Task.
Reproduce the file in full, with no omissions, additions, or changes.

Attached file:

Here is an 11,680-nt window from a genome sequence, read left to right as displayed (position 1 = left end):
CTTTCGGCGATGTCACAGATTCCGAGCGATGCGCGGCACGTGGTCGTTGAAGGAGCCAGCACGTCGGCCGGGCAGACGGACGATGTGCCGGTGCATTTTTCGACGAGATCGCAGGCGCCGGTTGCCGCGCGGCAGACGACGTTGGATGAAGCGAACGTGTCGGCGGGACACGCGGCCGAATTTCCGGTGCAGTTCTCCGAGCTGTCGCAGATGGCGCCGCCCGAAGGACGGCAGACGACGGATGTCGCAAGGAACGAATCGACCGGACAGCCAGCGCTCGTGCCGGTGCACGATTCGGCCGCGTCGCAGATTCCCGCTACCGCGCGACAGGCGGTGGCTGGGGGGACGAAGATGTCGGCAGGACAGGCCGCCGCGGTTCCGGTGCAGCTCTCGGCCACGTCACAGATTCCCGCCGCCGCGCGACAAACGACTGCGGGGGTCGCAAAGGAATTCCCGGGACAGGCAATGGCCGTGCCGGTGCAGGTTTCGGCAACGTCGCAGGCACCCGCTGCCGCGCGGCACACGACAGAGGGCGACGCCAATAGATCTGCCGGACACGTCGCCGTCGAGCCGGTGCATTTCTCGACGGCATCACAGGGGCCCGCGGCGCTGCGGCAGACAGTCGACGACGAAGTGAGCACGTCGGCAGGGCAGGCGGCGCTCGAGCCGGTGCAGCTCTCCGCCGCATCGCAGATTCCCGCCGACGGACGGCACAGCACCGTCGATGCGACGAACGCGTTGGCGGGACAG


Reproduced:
Here is an 11,680-nt window from a genome sequence, read left to right as displayed (position 1 = left end):
CTTTCGGCGATGTCACAGATTCCGAGCGATGCGCGGCACGTGGTCGTTGAAGGAGCCAGCACGTCGGCCGGGCAGACGGACGATGTGCCGGTGCATTTTTCGACGAGATCGCAGGCGCCGGTTGCCGCGCGGCAGACGACGTTGGATGAAGCGAACGTGTCGGCGGGACACGCGGCCGAATTTCCGGTGCAGTTCTCCGAGCTGTCGCAGATGGCGCCGCCCGAAGGACGGCAGACGACGGATGTCGCAAGGAACGAATCGACCGGACAGCCAGCGCTCGTGCCGGTGCACGATTCGGCCGCGTCGCAGATTCCCGCTACCGCGCGACAGGCGGTGGCTGGGGGGACGAAGATGTCGGCAGGACAGGCCGCCGCGGTTCCGGTGCAGCTCTCGGCCACGTCACAGATTCCCGCCGCCGCGCGACAAACGACTGCGGGGGTCGCAAAGGAATTCCCGGGACAGGCAATGGCCGTGCCGGTGCAGGTTTCGGCAACGTCGCAGGCACCCGCTGCCGCGCGGCACACGACAGAGGGCGACGCCAATAGATCTGCCGGACACGTCGCCGTCGAGCCGGTGCATTTCTCGACGGCATCACAGGGGCCCGCGGCGCTGCGGCAGACAGTCGACGACGAAGTGAGCACGTCGGCAGGGCAGGCGGCGCTCGAGCCGGTGCAGCTCTCCGCCGCATCGCAGATTCCCGCCGACGGACGGCACAGCACCGTCGATGCGACGAACGCGTTGGCGGGACAG